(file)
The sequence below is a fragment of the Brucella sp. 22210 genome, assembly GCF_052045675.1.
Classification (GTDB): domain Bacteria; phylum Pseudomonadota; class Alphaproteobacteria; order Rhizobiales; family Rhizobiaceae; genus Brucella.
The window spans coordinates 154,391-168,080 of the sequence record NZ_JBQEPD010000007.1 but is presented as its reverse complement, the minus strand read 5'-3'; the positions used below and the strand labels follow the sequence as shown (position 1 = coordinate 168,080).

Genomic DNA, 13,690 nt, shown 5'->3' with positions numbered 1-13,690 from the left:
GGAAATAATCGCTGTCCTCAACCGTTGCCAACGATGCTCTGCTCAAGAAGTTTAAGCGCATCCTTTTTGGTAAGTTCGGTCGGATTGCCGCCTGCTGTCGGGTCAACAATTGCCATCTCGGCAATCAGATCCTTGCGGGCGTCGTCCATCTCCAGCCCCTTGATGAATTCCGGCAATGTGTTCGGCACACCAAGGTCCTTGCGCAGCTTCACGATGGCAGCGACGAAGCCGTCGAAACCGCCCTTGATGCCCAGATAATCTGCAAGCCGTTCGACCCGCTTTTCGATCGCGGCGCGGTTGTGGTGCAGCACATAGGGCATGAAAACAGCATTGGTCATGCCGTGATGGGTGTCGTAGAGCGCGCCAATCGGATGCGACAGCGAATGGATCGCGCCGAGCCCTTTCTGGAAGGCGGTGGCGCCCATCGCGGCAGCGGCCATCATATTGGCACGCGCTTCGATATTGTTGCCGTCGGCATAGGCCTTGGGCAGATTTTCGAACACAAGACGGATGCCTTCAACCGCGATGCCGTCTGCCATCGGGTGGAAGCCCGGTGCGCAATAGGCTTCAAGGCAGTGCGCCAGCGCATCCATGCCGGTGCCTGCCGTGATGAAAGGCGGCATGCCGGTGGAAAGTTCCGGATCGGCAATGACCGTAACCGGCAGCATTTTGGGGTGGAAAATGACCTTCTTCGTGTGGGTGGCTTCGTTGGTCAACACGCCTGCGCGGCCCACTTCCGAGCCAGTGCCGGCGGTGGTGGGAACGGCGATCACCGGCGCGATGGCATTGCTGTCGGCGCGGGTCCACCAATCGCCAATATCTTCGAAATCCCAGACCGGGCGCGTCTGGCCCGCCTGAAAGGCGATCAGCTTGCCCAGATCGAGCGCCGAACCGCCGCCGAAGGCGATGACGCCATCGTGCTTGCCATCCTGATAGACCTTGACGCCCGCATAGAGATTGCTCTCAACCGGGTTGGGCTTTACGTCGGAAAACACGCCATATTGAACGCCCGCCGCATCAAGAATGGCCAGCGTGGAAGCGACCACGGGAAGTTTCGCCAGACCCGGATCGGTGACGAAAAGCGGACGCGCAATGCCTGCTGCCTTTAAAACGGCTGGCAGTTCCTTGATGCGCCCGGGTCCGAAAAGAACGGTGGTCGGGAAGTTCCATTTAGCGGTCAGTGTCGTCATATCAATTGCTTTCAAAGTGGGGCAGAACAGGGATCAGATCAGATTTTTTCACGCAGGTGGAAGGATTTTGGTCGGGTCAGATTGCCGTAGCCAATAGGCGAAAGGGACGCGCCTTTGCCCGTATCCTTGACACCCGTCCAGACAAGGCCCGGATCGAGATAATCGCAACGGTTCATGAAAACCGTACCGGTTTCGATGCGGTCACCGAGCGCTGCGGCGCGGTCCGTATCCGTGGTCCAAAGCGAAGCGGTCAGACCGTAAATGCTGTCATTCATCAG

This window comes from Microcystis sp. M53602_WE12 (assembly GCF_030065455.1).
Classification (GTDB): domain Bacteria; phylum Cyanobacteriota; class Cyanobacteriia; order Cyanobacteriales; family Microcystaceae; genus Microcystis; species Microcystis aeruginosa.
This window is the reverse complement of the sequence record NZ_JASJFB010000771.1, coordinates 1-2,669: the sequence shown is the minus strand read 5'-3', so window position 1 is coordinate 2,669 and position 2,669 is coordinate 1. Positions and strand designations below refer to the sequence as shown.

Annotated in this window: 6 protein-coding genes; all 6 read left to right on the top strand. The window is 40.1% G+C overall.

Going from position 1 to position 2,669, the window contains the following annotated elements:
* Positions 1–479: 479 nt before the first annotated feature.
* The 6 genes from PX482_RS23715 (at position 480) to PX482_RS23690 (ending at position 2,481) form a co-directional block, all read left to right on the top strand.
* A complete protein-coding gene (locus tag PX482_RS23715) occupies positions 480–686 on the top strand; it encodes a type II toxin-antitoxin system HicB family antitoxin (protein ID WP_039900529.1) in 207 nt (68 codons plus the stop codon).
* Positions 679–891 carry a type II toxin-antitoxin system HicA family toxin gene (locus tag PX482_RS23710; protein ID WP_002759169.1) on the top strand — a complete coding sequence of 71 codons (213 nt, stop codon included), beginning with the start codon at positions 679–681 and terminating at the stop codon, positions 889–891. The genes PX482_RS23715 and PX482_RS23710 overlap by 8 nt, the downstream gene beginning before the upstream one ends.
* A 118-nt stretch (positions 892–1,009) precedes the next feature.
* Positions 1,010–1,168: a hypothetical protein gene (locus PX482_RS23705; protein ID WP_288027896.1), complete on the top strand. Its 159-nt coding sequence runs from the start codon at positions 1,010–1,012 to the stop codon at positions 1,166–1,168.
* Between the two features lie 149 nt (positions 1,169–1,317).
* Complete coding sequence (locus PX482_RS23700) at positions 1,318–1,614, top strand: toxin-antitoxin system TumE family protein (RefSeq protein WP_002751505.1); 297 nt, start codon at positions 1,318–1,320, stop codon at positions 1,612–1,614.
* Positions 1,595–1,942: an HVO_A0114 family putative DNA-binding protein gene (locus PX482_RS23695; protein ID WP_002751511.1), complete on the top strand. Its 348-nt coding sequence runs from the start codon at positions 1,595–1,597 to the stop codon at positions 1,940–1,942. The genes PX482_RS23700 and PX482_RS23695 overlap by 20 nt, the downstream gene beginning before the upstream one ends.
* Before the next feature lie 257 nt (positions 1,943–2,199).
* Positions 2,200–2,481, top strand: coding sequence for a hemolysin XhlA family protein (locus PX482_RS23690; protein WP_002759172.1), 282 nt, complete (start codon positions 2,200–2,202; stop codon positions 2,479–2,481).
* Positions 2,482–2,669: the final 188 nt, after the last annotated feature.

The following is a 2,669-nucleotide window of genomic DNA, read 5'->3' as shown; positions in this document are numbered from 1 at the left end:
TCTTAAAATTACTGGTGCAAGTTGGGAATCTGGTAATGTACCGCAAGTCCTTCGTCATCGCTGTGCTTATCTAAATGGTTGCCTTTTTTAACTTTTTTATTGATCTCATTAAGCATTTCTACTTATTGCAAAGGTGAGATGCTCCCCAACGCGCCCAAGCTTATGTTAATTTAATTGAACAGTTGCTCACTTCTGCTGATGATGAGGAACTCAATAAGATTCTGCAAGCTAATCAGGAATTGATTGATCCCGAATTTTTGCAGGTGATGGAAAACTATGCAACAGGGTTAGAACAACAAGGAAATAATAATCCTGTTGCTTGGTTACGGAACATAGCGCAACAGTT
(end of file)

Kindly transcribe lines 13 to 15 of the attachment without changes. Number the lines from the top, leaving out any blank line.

* A complete protein-coding gene (locus tag PX482_RS23715) occupies positions 480–686 on the top strand; it encodes a type II toxin-antitoxin system HicB family antitoxin (protein ID WP_039900529.1) in 207 nt (68 codons plus the stop codon).
* Positions 679–891 carry a type II toxin-antitoxin system HicA family toxin gene (locus tag PX482_RS23710; protein ID WP_002759169.1) on the top strand — a complete coding sequence of 71 codons (213 nt, stop codon included), beginning with the start codon at positions 679–681 and terminating at the stop codon, positions 889–891. The genes PX482_RS23715 and PX482_RS23710 overlap by 8 nt, the downstream gene beginning before the upstream one ends.
* A 118-nt stretch (positions 892–1,009) precedes the next feature.